Starting out as a Member of Parliament is incredibly busy. One of the challenges is setting up offices – my plan is to have staff in Ottawa, Nelson and Cranbrook for January 4, 2016. This involves leasing new space and furnishing the offices with the recycled inventory used by the former MP as the furniture, computers, etc. are all owned by the House of Commons. I plan on having one staff person in Ottawa and four in the riding so that you get good service here at home!

We are assigned office locations in Ottawa based on “standing,” so for this 42nd Session of Parliament Liberal MPs picked their offices first, Conservative MPs second, and we are in process of picking our offices now. The next update will include my Ottawa office information – even if we’re picking third it is an honor to have an office on Parliament Hill!

I also have to hire the staff. The NDP has unionized Constituency and Parliamentary Assistants and since we went from 103 seats to 44 in the election, there are several hundred qualified people in Ottawa who, under the contract, get the first opportunity to bid on the jobs both in Ottawa and across the country. That process is underway.

The MP has to serve their constituents whether permanent staff is in place or not. In the last month I have attended meetings and events in Fernie, Cranbrook, Creston, Invermere, Nelson, Kaslo and Johnson’s Landing. There have been phone calls (250.919.9104) and emails (wayne.stetski@parl.gc.ca) and letters (PO Box 872, Cranbrook V1C 4J6 until January 1 and then send mail to Unit B – 111 7th Ave S, Cranbrook V1C 2J3) to answer.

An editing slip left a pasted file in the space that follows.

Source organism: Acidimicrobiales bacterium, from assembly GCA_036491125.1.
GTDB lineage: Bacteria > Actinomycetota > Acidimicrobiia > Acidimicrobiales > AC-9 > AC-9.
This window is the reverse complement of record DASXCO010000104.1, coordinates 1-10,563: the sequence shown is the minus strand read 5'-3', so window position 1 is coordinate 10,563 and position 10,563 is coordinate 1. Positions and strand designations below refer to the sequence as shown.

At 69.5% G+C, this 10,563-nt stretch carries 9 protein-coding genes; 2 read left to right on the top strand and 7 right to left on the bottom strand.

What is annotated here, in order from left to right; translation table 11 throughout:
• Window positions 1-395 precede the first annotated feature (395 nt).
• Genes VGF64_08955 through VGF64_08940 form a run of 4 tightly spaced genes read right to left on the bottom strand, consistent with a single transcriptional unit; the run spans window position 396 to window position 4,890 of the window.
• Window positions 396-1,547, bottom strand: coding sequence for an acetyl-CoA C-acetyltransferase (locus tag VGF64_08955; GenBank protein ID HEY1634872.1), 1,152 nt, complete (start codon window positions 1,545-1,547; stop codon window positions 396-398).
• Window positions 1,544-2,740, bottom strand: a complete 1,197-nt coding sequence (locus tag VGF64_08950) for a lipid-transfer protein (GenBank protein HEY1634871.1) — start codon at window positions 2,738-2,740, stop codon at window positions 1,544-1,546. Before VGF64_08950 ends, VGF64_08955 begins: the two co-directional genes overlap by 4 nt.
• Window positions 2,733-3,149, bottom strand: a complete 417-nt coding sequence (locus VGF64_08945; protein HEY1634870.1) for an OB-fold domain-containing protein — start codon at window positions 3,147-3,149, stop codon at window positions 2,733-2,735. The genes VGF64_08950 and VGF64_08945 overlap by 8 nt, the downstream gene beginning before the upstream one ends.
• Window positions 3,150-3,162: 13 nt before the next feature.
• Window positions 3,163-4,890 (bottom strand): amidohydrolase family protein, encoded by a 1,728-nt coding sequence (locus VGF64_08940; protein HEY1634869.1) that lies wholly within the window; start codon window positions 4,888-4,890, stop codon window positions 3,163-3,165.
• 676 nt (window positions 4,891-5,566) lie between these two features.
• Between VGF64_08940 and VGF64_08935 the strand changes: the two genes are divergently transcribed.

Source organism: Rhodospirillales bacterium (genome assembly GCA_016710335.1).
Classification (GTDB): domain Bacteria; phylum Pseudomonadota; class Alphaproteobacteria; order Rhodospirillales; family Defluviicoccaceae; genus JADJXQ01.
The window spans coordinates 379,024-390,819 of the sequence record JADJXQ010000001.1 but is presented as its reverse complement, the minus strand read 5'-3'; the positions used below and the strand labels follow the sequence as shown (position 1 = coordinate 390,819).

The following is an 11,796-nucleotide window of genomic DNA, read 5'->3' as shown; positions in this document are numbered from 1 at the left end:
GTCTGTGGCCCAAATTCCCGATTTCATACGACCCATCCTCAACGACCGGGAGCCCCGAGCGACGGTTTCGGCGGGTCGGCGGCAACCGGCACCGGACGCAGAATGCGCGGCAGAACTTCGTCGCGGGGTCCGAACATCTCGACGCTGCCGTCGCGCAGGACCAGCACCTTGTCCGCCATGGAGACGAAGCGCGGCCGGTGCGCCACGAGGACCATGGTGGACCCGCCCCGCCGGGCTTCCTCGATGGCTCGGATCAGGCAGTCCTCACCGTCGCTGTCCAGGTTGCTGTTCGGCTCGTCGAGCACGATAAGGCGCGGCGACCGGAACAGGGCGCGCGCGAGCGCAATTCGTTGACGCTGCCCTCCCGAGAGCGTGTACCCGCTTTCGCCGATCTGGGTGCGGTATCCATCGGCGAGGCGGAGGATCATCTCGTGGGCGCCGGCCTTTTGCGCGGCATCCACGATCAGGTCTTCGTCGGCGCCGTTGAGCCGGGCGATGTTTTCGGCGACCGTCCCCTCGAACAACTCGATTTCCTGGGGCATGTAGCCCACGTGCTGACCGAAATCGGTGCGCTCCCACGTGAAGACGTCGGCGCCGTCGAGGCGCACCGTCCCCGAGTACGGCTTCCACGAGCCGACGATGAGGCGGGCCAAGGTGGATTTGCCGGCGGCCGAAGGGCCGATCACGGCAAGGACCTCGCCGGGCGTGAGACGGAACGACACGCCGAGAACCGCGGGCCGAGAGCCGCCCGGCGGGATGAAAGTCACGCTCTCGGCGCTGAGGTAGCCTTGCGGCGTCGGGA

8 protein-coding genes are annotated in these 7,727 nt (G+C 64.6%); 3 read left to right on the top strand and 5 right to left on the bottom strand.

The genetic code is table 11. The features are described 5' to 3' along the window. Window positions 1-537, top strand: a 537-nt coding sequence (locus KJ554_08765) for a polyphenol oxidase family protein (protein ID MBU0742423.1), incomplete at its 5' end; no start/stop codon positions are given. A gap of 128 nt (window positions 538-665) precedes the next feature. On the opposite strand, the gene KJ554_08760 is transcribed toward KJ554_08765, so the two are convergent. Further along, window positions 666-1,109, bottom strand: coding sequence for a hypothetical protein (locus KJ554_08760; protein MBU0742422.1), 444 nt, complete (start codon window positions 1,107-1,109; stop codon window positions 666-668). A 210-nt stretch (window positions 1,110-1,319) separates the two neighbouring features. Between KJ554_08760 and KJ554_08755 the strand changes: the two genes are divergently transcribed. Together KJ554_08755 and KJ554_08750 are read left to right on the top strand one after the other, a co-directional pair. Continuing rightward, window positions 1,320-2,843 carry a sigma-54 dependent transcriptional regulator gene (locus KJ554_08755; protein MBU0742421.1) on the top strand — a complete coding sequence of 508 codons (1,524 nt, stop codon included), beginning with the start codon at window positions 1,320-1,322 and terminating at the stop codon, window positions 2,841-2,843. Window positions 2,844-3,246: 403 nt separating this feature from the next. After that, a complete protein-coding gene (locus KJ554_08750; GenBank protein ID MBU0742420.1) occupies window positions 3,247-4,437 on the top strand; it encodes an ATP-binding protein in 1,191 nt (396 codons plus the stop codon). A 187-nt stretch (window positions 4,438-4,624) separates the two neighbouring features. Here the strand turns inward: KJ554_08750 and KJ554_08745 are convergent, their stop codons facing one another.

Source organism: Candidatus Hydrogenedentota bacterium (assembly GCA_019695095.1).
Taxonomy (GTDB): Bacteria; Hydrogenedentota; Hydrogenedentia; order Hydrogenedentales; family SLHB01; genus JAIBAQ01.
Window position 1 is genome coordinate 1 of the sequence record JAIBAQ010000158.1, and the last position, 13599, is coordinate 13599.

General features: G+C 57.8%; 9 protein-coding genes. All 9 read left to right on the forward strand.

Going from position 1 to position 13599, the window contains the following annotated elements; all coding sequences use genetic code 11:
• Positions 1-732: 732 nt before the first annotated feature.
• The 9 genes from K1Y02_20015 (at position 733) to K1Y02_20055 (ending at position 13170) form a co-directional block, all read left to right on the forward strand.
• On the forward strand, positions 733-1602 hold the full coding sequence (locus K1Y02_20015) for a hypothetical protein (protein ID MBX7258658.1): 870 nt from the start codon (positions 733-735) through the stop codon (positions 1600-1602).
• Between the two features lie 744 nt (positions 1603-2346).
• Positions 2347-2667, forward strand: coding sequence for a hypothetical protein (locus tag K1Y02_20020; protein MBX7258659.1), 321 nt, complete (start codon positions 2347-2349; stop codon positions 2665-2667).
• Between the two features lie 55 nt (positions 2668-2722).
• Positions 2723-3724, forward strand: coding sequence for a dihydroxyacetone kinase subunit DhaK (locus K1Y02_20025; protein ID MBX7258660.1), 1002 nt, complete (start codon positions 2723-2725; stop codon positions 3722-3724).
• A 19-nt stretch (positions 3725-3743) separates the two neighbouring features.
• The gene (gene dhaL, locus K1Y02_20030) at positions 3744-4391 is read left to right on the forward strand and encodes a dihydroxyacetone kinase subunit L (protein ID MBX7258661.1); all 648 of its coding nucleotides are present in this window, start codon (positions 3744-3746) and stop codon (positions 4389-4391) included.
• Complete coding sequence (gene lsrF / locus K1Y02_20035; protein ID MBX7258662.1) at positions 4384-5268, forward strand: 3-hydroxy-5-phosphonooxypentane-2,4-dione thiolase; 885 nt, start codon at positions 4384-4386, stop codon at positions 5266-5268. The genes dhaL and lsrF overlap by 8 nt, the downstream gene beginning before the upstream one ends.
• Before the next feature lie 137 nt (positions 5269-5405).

There have been about 100 letters so far including those waiting for me in Ottawa. Experienced MPs have told me that once everything is up and running an MP can expect to get between 300 and 500 emails per day. If you have sent me some correspondence and haven’t heard back yet please be patient – you will get a response! Phone me if it is urgent.

In the last month I was also in Ottawa for 5 days participating in an intensive orientation focused on finance and admin and the non-parliamentary aspects of being an MP. We are given a budget that includes staff salaries, office leases, providing information to constituents, in-riding travel, etc. If we go over it we pay for it out of our own pockets!